;

Civil War Blog

A project of PA Historian

The Yeager Family in the Civil War (Part 14) – Pvt. Jacob F. Yeager, Medal of Honor

Posted By on July 24, 2015

In 1912, the Hon. James Martin Yeager wrote and published A Brief History of the Yeager, Buffington, Creighton, Jacobs, Lemon, Hoffman and Woodside Families and Their Collateral Kindred of Pennsylvania.  Yeager was formerly the President of Drew Seminary for Young Women of Carmel, New York as well as a former Member of the House of Representatives of Pennsylvania and a Marshal of the Middle District of Pennsylvania.  On pages 82-85, he presented a list of Pennsylvania soldiers he identified with the Yeager surname who had fought in the War of the Rebellion, 1861-1865.  In addition to the names of the soldiers, he named the regiment and company in which they fought.  Sixty-three veterans were thus identified.  A free download of Yeager’s book can be obtained at the Internet Archive.

There is much information still to be discovered about each of the veterans.  Readers of this blog are urged to add information to what is provided below – particularly genealogical information about each of the men, including the names of their parents and their decent from the earliest Yeager’s who arrived in Pennsylvania.  Additional stories about the Civil War service of these veterans is also sought, particularly if readers have access to the pension application files and military records from the National Archives.  Pictures are especially welcome!  Comments can be added to this post or sent by e-mail.

This post continues a multi-part series on these Pennsylvanians with the Yeager surname who served in the Civil War.  Today’s post features Medal of Honor recipient Jacob Franklin Yeager, who was born in Pennsylvania, but served with an Ohio regiment.

—————————-

Jacob Franklin Yeager was born on 27 January 1841 in New Texas, Pennsylvania, the son of John Jacob Yeager and Susanne [Fenstermacher] Yeager; he died on 13 November 1909 in Tiffin, Seneca County, Ohio.  He is buried at the Greenlawn Cemetery in Tiffin.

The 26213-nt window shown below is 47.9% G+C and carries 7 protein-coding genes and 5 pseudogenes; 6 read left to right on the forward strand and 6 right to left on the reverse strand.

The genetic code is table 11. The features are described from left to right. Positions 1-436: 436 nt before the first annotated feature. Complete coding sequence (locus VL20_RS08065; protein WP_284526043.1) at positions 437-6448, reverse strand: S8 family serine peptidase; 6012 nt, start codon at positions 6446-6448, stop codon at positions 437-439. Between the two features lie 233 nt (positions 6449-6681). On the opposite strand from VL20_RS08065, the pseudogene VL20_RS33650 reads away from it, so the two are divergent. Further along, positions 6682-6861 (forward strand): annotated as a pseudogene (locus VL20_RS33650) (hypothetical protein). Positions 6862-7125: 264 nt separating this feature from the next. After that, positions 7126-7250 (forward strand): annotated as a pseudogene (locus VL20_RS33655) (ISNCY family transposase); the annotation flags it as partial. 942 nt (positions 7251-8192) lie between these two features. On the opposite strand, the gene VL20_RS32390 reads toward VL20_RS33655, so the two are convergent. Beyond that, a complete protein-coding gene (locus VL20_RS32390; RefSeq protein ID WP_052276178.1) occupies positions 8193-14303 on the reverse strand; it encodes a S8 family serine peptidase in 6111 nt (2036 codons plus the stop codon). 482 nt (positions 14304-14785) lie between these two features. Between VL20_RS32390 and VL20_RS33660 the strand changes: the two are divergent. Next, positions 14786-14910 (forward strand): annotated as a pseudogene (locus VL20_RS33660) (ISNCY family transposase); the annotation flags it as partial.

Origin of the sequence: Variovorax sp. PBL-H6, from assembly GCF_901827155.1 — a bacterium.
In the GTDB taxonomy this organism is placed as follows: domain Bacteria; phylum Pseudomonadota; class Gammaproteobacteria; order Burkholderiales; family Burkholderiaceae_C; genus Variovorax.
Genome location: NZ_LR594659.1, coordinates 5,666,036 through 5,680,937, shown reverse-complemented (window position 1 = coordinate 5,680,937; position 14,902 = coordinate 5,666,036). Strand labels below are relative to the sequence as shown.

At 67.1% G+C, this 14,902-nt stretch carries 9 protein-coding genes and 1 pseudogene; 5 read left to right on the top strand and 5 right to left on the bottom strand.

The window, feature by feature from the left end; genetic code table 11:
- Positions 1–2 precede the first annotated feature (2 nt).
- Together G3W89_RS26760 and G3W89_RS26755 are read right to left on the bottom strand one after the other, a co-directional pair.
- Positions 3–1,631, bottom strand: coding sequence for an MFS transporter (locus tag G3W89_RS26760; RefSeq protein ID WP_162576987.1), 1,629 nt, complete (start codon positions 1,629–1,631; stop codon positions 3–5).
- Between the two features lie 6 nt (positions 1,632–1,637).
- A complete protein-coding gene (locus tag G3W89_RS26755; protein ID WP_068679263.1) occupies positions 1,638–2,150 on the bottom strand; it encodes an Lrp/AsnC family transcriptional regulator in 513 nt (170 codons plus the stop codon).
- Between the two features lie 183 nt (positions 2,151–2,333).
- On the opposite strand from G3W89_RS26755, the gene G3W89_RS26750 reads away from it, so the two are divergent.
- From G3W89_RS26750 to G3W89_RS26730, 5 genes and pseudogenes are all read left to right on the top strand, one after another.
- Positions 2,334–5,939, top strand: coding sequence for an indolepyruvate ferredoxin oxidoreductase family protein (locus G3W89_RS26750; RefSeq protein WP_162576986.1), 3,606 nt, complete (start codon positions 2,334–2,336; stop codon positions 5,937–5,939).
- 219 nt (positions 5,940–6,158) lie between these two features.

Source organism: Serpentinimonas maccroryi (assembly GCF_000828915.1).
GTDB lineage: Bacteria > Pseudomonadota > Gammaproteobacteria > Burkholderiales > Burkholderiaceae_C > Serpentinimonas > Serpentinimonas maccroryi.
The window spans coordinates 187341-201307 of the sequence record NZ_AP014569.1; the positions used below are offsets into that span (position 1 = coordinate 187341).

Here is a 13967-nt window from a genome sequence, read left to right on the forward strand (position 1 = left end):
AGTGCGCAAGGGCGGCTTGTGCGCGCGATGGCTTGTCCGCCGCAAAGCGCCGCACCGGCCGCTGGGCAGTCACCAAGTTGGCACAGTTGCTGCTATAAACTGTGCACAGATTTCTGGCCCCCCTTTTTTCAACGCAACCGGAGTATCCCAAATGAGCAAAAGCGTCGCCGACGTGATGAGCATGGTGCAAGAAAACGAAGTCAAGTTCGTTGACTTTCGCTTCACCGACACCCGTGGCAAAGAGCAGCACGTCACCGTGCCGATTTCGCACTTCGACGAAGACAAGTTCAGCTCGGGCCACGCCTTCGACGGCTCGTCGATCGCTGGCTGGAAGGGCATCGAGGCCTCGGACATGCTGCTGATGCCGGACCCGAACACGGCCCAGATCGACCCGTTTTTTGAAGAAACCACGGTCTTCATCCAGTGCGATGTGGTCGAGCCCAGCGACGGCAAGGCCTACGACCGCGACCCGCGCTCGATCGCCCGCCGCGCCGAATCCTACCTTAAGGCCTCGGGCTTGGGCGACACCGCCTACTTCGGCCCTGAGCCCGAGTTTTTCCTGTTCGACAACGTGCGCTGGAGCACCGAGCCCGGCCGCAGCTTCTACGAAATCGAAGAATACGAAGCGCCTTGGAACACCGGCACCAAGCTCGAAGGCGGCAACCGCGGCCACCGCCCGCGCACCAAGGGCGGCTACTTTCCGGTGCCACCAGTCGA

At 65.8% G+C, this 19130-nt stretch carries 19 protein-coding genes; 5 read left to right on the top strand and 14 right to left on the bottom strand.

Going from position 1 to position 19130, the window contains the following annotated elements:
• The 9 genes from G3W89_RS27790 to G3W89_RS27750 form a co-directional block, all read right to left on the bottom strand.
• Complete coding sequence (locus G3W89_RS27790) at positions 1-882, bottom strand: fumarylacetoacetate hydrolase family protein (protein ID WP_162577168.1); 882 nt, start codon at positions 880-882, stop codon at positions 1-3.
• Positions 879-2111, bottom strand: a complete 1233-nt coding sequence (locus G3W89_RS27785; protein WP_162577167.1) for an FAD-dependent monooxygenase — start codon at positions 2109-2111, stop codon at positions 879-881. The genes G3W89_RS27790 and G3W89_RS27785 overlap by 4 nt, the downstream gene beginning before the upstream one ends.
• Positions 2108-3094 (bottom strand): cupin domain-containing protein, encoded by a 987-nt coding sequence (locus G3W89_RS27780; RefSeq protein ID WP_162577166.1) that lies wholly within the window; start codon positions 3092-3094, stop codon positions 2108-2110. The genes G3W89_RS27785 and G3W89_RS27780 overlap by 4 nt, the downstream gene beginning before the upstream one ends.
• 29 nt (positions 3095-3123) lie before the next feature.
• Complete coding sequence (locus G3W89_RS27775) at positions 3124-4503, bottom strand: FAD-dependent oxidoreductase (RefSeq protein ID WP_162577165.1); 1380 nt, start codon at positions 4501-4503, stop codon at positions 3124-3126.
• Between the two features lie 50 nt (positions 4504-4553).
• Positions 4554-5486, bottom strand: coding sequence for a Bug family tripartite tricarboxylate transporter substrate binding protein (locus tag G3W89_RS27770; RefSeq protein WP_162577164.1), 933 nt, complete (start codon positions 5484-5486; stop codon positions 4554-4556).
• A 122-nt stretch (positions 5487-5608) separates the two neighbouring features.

During the Civil War, he served in the 101st Ohio Infantry, Company H, as a Private from 30 August 1862 through his transfer to the Veteran Reserve Corps on 15 March 1865.  At the time of his enlistment he gave his occupation as “real estate.”

The following statement about his service is found in the Medal of Honor records:

During the action of 11 May 1864, at Buzzard’s Roost, Georgia, a shell with a still-burning fuse fell among the ranks of the soldiers of Company H, 101st Ohio Infantry.  The deadly explosive threatened to kill or wound several soldiers within seconds, and would have, but for the action of one brave soldier.  Private Jacob Yeager, rather than seeking cover from the anticipated explosion, raced to the burning time-bomb and hurled it into a nearby stream, thereby saving his comrades from injury or death.

The Yeager-Buffington history (cited above), notes the following on page 85:

At this late day medals of honor, says Harper’s Bazaar, 11 September 1907, for bravery in the Civil War have been presented to four soldiers – George N. Bliss, of Providence, Rhode Island; R. T. Irwin Shepard, of Winona, Minnesota; Chester Furman, of Bloomsburg, Pennsylvania; and Jacob Yeager, of Tiffin, Ohio.  Three of these distinguished themselves by leading forlorn hopes; but Yeager, who was a Private, won his medal by his heroic action in snatching up a shell with a burning fuse, which had fallen into the ranks of his company, and throwing it into a stream that flowed close by.

Jacob F. Yeager, because he was a Pennsylvanian by birth, is honored on the Pennsylvania Medal of Honor Memorial at Harrisburg (pictured above).

Jacob F. Yeager applied for a disability pension on 2 September 1865, which was awarded and he collected benefits until his death; his widow, Alice E. Yeager, applied on 29 November 1909, and she collected benefits until her death.

Additional information about Jacob F. Yeager and his family can be found at his Findagrave Memorial and on the Home of Heroes Web Site.

 


Comments

Leave a Reply

Please note: Comment moderation is currently enabled so there will be a delay between when you post your comment and when it shows up. Patience is a virtue; there is no need to re-submit your comment.